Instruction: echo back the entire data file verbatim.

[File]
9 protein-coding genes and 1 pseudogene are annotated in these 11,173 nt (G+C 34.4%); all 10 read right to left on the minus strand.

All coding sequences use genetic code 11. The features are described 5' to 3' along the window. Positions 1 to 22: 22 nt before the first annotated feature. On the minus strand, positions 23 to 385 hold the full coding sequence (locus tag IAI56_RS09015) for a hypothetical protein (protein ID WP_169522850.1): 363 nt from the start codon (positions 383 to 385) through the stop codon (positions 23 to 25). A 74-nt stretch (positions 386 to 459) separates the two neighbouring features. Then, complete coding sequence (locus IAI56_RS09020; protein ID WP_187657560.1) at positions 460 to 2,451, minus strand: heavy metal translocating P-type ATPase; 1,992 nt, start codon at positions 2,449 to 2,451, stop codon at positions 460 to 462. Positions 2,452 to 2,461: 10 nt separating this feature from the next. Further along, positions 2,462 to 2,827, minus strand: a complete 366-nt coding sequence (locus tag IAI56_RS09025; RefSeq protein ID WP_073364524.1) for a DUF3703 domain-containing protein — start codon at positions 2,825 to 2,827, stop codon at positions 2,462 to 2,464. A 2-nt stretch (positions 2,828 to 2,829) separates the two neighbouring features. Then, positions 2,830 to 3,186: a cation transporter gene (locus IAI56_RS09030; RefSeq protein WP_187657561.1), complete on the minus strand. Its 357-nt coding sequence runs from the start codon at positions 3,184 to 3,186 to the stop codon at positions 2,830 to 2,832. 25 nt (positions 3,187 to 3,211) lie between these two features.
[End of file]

9 protein-coding genes and 1 pseudogene are annotated in these 11,173 nt (G+C 34.4%); all 10 read right to left on the minus strand.

All coding sequences use genetic code 11. The features are described 5' to 3' along the window. Positions 1 to 22: 22 nt before the first annotated feature. On the minus strand, positions 23 to 385 hold the full coding sequence (locus tag IAI56_RS09015) for a hypothetical protein (protein ID WP_169522850.1): 363 nt from the start codon (positions 383 to 385) through the stop codon (positions 23 to 25). A 74-nt stretch (positions 386 to 459) separates the two neighbouring features. Then, complete coding sequence (locus IAI56_RS09020; protein ID WP_187657560.1) at positions 460 to 2,451, minus strand: heavy metal translocating P-type ATPase; 1,992 nt, start codon at positions 2,449 to 2,451, stop codon at positions 460 to 462. Positions 2,452 to 2,461: 10 nt separating this feature from the next. Further along, positions 2,462 to 2,827, minus strand: a complete 366-nt coding sequence (locus tag IAI56_RS09025; RefSeq protein ID WP_073364524.1) for a DUF3703 domain-containing protein — start codon at positions 2,825 to 2,827, stop codon at positions 2,462 to 2,464. A 2-nt stretch (positions 2,828 to 2,829) separates the two neighbouring features. Then, positions 2,830 to 3,186: a cation transporter gene (locus IAI56_RS09030; RefSeq protein WP_187657561.1), complete on the minus strand. Its 357-nt coding sequence runs from the start codon at positions 3,184 to 3,186 to the stop codon at positions 2,830 to 2,832. 25 nt (positions 3,187 to 3,211) lie between these two features.